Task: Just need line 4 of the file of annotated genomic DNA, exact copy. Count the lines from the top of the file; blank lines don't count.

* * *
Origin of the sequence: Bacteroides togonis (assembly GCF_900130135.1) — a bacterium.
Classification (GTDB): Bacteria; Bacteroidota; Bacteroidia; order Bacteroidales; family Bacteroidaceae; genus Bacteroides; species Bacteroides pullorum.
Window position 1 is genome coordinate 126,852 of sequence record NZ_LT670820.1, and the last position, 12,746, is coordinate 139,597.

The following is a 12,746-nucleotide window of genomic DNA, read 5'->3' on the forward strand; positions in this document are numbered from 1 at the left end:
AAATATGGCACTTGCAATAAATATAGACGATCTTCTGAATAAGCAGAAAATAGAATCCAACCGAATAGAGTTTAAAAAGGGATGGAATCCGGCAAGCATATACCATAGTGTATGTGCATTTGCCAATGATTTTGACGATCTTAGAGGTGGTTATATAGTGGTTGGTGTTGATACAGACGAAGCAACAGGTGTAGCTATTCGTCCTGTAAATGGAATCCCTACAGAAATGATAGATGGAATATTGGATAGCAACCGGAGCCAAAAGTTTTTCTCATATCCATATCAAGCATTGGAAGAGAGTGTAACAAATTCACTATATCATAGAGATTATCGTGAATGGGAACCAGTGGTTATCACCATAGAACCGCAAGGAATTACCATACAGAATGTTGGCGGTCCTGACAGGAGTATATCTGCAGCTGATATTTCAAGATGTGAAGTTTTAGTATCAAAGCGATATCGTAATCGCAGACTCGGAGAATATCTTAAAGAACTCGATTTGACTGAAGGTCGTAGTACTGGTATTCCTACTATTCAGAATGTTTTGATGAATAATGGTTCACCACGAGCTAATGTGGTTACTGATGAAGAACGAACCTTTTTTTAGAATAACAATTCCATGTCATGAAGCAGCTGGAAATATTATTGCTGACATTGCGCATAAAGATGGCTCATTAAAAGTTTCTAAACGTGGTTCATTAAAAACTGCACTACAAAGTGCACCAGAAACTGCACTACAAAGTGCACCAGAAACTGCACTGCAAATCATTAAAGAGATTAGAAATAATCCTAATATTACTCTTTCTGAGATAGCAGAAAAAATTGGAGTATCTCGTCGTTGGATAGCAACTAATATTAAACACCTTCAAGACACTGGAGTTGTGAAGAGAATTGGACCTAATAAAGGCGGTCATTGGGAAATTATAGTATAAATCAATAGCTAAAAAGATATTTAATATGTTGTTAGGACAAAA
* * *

The following is a 12,746-nucleotide window of genomic DNA, read 5'->3' on the forward strand; positions in this document are numbered from 1 at the left end: